This Carl Jung Quote Will Humble the Know-It-All Right Out of You

You can’t offer anything to someone who thinks they know it all.

Elevated to God’s plane, the know-it-all thinks their knowledge base amounts to Olympus.

They do not look up at curiosity, they look down and vanquish it in the process. There is no more a know-it-all can learn. And that, quite frankly, is a state of true ignorance.

A state of true ignorance is thinking that you are not ignorant.

There is one difference between a know-it-all and a true expert: The expert still maintains his lowly child-like curiosity while having the autonomy of an adult to chip away at it.

Carl Jung was one of these experts.

You know you made it when you birthed a whole psychological field named after yourself.

Jung said, “Modern men do not see God because they do not look low enough.”

This quote illustrates that importance of maintaining a state of ignorance, something like the Zen Buddhist’s notion of cultivating a “beginners mind.”

Too many are unwarranted experts in fields they have no place in.

The know-it-all is restrictive.

To see yourself as perpetually less and less ignorant, but still ignorant overall, is freedom.

Making Friends with Your Ignorance

If you can make friends with your own ignorance, then you open up the landscape of revelation to everything. – Jordan Peterson from Biblical Series: Exodus (Daily Wire)

Humans are finite.

With that, our ignorance is here to stay. So, it is best to befriend your ignorance as you chip it away with insight, experience, and wisdom.

But no matter how much you pay off that ignorance debt, it will remain inexhaustible. When you adopt the mindset that ignorance is inexhaustible, you are free to explore. Scratch that, you will feel obligated to explore your curiosity.

As time goes, it is natural to transition from a curious novice to a rigid expert.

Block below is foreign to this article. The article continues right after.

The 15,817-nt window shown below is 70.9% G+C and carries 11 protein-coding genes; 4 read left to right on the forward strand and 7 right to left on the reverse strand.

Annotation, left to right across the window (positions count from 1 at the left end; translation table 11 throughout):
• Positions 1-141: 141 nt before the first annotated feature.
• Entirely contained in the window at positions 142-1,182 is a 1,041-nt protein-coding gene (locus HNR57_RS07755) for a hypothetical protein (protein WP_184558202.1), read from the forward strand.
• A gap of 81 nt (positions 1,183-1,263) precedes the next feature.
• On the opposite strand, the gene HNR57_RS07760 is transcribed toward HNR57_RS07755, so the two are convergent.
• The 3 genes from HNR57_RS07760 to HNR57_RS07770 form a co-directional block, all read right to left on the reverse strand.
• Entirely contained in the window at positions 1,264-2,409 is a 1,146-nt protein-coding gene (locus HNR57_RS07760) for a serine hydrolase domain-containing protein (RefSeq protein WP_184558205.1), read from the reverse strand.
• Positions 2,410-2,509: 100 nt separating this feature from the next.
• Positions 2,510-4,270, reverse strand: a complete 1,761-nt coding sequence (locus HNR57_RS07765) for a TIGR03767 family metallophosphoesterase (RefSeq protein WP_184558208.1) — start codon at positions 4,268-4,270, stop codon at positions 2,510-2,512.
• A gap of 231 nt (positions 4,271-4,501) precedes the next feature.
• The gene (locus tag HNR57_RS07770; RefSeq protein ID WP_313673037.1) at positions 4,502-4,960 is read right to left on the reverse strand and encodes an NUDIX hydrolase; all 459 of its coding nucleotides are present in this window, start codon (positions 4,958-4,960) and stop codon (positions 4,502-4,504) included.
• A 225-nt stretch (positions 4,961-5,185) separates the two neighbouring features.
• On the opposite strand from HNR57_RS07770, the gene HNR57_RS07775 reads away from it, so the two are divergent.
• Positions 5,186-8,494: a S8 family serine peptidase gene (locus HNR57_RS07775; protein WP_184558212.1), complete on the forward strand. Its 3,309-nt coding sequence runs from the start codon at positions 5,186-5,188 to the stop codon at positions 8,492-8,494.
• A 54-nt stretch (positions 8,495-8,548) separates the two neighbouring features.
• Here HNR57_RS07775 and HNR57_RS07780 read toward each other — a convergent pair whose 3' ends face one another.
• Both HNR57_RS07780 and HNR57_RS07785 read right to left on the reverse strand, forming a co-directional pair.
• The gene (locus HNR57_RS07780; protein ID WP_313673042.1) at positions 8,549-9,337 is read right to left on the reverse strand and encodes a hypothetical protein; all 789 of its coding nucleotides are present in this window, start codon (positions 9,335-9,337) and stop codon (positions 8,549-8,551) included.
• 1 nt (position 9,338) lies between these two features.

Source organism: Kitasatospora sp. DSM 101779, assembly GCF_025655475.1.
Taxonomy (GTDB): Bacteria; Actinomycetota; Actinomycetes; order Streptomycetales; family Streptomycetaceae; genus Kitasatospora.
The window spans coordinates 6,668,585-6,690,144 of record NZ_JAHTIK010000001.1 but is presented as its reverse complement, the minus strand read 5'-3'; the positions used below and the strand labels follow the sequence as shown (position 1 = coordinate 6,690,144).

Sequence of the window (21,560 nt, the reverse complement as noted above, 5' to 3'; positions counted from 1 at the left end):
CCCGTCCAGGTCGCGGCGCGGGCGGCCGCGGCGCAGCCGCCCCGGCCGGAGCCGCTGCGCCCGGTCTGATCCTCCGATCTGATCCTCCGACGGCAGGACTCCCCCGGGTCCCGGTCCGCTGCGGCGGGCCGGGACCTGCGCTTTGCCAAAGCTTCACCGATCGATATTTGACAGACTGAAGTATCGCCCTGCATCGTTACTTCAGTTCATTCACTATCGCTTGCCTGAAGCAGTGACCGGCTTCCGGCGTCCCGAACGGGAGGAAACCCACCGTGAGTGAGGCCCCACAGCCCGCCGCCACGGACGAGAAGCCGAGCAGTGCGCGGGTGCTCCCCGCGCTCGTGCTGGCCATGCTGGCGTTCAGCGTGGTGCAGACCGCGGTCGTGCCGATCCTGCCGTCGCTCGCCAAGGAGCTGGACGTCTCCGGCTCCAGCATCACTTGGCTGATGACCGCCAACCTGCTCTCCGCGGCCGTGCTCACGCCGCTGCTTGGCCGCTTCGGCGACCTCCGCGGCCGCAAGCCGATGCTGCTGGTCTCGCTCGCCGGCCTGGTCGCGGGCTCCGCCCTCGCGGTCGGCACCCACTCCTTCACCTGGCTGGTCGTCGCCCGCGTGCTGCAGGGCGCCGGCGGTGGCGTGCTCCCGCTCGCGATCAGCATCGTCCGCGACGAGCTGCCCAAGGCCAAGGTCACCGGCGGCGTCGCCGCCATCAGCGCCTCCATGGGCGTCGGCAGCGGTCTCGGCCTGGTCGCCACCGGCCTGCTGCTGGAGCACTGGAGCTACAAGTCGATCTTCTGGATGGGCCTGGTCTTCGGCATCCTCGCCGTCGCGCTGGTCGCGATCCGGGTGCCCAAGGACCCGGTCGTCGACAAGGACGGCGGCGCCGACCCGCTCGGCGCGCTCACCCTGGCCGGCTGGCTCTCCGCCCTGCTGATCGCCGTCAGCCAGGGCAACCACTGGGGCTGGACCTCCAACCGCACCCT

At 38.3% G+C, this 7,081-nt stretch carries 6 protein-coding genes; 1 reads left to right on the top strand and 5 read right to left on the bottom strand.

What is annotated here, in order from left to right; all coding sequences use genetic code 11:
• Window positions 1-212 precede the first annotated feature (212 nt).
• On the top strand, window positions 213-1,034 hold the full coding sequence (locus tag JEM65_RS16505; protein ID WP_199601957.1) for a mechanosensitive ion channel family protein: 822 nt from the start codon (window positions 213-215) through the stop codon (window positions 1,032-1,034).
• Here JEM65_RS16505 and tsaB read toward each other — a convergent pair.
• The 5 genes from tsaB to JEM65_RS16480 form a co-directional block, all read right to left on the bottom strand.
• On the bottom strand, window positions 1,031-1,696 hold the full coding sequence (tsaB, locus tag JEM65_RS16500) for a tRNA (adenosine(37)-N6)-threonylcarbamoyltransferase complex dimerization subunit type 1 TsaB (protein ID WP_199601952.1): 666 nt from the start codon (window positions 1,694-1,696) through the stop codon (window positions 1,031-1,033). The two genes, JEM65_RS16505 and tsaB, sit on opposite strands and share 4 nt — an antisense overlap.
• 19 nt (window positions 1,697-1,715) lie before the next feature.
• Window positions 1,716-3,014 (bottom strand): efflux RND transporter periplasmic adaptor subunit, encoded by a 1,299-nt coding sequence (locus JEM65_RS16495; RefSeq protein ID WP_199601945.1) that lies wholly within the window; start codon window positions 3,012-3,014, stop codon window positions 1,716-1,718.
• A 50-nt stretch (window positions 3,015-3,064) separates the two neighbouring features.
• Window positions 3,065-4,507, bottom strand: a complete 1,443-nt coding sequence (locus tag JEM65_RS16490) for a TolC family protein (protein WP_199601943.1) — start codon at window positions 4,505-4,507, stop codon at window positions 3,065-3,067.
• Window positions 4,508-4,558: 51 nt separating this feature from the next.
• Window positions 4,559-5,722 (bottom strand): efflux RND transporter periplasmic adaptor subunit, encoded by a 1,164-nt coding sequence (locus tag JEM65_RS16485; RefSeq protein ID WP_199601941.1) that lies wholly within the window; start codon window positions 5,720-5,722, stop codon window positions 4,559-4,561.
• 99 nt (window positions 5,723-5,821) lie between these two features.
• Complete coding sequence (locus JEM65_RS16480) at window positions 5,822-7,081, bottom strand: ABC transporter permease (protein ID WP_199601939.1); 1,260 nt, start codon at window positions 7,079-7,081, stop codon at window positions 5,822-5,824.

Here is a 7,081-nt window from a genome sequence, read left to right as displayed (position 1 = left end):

However, the greats never do this.

Richard Feynman, the astrophysicist extraordinaire, made a habit of stopping this natural regression. He kept a notebook with open-ended questions he was pondering. Then, as he went about his work, he would record insights along the way to answer these questions.

This is effective because it takes advantage of our reticular activating system (RAS) and its function to pay attention to things we find pertinent. If we think we know it all, we don’t prime our RAS with anything that excites our curiosity. Because when we know it all, nothing will trigger interest.

The only excitement a know-it-all has is the boost to their ego when they look too high at themselves. How restrictive is that?

Ignorance, on the other hand, is prone to expansion.

Go Forth, You Stupid Kid

But Jesus said, Suffer little children, and forbid them not, to come unto me: for of such is the kingdom of heaven. Matthew 19:14 (KJB)

You’re stupid. I’m stupid. We’re all stupid.

By reading this far, I hope you get the sense that I mean stupid in the most positive way.

Now I present us dumbo’s with a challenge of a lifetime:

Have the ignorance and imagination that characterized your childhood and couple it with your wisdom and the ability to act on it in adulthood.

With that mindset, we actualize the kingdom of heaven on earth!

#sparkperception

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